December 22 2010
On June 28 2010 the Magistrates Court of Tel Aviv handed down a judgment on the applicability of the Warsaw Convention to a carrier's agent.(1) The court examined whether the convention applied not just to the carrier, but also to the forwarder of the shipments and to the entity which stored the shipment at the airport, as agents of the carrier.
Two claims were filed in respect of cargo which was shipped by Taga Electronic Components - one by Taga and the other by Israel Phoenix Insurance Co. The two claims were heard together.
The claims were filed against:
The plaintiffs alleged that the shipments were lost or stolen by Gal before reaching their final destination and that the defendants were liable for the full amount of the shipments.
The plaintiffs further alleged that the shipments were stolen due to the defendants' negligence while the shipments were in their possession or under their responsibility, and that the defendants breached the contract between the parties by not delivering the shipments to their final destination.
The main defence argument was based on the applicability of the convention and hence the restriction of liability for an air carrier and its agents under the convention. The plaintiffs denied that the convention applies to the defendants in this claim.
The departure and destination of both shipments were in countries that are party to the convention. Therefore, the main question dealt with by the court was whether the convention should apply not only to DHL International (the carrier), but also to the other defendants as agents of the carrier. In order to answer this question, the court analysed the role of each defendant.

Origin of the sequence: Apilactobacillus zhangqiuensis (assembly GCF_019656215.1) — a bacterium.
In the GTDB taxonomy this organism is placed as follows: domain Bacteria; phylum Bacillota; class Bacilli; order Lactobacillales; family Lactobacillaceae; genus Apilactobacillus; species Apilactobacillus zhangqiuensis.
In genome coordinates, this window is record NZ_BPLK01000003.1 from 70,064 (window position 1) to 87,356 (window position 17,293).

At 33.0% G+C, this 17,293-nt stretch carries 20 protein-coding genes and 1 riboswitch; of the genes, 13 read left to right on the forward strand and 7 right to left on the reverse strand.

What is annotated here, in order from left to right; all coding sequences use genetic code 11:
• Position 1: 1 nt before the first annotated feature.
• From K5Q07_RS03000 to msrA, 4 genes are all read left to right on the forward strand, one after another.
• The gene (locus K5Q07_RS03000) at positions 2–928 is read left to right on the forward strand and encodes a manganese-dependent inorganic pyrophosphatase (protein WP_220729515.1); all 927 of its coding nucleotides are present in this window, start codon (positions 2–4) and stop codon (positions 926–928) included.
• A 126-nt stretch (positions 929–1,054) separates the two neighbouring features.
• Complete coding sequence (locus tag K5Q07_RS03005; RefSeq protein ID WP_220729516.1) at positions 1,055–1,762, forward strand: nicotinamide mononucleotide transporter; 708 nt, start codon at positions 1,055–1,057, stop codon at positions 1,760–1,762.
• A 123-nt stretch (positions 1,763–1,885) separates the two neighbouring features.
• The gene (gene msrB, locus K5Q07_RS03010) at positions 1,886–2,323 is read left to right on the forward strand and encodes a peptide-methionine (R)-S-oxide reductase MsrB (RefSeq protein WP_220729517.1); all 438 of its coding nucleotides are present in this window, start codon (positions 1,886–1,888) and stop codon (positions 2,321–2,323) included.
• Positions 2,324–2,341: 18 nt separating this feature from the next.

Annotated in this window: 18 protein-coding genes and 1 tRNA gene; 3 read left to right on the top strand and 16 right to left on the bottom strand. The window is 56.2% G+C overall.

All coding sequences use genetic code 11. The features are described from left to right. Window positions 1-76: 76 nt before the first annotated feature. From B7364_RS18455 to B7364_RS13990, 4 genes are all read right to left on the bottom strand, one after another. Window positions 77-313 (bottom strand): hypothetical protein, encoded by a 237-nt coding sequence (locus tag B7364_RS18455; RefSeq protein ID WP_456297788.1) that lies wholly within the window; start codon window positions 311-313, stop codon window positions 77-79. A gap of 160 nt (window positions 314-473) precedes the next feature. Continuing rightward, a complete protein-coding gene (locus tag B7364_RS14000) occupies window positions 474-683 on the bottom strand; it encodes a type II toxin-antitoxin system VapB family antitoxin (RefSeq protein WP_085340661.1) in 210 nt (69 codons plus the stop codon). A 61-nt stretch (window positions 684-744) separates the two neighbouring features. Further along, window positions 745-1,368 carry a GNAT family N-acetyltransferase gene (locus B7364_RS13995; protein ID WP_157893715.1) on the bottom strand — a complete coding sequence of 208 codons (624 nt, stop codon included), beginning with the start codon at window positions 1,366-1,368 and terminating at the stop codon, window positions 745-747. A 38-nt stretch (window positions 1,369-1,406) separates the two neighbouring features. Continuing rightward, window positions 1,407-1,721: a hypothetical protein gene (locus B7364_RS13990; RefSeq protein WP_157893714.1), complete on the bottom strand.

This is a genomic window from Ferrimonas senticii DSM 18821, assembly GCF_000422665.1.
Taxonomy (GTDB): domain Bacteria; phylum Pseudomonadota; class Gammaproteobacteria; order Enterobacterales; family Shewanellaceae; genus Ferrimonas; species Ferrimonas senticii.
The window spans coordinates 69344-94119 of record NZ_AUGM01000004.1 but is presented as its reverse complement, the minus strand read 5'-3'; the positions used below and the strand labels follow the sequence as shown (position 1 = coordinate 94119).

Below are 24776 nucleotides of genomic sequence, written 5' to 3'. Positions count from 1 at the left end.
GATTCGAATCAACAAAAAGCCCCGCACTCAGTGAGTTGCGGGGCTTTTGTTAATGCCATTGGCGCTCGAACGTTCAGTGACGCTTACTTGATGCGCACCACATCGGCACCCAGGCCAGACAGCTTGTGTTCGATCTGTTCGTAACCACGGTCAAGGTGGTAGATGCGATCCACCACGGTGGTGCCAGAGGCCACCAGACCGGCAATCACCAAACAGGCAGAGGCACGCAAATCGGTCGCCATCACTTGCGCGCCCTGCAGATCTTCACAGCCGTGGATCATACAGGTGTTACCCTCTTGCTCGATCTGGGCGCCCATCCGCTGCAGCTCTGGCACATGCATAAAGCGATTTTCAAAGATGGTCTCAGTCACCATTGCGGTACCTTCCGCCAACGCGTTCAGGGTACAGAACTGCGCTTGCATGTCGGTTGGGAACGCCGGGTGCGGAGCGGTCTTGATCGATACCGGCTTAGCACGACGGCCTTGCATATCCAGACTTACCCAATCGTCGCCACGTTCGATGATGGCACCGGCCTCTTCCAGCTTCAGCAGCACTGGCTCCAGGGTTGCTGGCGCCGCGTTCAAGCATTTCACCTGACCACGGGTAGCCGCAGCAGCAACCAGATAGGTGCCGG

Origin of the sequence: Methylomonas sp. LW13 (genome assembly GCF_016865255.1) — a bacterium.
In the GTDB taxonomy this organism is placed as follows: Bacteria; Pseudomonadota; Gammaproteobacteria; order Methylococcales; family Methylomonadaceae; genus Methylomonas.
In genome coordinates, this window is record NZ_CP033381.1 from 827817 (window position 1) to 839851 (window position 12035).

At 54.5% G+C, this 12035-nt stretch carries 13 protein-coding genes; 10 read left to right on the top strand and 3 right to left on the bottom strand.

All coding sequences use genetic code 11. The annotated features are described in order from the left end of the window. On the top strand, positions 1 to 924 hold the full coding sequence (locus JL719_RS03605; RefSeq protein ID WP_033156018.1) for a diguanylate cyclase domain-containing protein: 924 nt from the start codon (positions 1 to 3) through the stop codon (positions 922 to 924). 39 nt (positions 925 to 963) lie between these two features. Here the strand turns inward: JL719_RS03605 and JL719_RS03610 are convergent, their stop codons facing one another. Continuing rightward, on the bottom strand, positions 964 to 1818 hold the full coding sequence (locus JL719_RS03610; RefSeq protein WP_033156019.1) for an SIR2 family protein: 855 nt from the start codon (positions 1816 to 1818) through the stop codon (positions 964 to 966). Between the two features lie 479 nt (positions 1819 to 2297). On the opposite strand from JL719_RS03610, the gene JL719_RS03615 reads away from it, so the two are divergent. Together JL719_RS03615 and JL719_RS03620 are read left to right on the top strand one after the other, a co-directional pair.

Maman Cargo Ltd
The court decided that, under the circumstances of this case, Maman should be considered to be the air carrier's agent, as its services - storage, unloading and dispatching the cargo to and from the aircraft - were part of the services provided by the carrier in the framework of the air carriage.
Accordingly, the court reached the conclusion that Maman's liability was limited under the Warsaw Convention.
The court cited a previous judgment which had been handed down in the matter of Maman v Orman.(2) In this case the court ruled that as the operator of the cargo terminal Maman should be considered to be an agent for the air carrier. The services rendered by Maman were as an accompaniment to the services of the air carrier and were "in the furtherance of the contract of carriage".
This ruling contradicts a previous judgment handed down by the District Court of Tel Aviv,(3) in which it was determined that Maman should not be considered to be the air carrier's agent.
The court concluded that as DHL Israel's services as a carrier were carried out in furtherance of the contract of carriage up until its final destination, it should also be considered to be an agent of the air carrier and, therefore, the convention should also apply to DHL Israel.
The plaintiffs argued that Gal - who stole the shipments - was an employee of DHL Israel and hence, in view of Clause 25 of the convention (wilful misconduct), DHL's liability should not be limited under the convention. The court did not accept this argument as the theft by Gal was not made in his role as employee of DHL, and therefore DHL did not have vicarious liability for his acts. Accordingly, the court ruled that DHL Israel's liability was also subject to the limitations under the convention.
As a result of his conviction for theft, the court ruled that Gal was obliged to compensate the plaintiffs for the full claimed amount.
An appeal has been filed before the district court and, in view of the broad findings of the Magistrates Court, the appellate court's judgment will be interesting.
For further information on this topic please contact Moshe Abady or Keren Marco at Levitan, Sharon & Co by telephone (+972 3 688 6768), fax (+972 3 688 6769) or email (email@example.com or firstname.lastname@example.org).
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